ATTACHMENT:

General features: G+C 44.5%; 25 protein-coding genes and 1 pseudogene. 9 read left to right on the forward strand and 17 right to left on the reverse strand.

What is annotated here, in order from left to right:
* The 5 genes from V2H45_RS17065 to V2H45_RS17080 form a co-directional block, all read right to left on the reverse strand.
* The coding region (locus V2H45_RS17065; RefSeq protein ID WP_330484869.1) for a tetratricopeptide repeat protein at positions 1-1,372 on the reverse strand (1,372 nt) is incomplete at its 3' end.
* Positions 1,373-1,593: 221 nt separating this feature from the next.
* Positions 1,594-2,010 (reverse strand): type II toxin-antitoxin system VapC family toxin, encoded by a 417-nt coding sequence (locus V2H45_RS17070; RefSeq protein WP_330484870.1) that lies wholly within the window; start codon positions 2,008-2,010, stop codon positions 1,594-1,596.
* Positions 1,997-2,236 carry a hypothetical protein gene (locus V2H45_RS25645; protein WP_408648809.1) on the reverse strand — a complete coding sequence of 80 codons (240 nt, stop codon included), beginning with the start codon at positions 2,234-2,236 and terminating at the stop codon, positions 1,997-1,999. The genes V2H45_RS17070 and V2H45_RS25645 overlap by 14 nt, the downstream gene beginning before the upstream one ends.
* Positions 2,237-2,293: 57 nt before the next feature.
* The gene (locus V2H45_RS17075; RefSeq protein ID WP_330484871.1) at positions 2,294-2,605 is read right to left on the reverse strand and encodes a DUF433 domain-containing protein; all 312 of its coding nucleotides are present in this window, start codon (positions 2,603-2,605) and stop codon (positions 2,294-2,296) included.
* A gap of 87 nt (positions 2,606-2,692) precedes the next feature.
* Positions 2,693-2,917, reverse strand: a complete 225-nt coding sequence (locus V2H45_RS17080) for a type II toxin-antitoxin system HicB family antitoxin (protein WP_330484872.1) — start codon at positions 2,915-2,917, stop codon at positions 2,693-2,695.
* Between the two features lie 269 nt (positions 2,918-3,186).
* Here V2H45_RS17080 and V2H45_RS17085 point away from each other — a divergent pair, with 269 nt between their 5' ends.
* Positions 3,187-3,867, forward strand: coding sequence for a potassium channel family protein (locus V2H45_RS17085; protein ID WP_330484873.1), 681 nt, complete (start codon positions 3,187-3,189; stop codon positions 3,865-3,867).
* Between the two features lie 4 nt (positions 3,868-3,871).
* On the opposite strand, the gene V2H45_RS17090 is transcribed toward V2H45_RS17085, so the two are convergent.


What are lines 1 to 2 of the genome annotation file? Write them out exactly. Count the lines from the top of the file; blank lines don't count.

General features: G+C 44.5%; 25 protein-coding genes and 1 pseudogene. 9 read left to right on the forward strand and 17 right to left on the reverse strand.

What is annotated here, in order from left to right: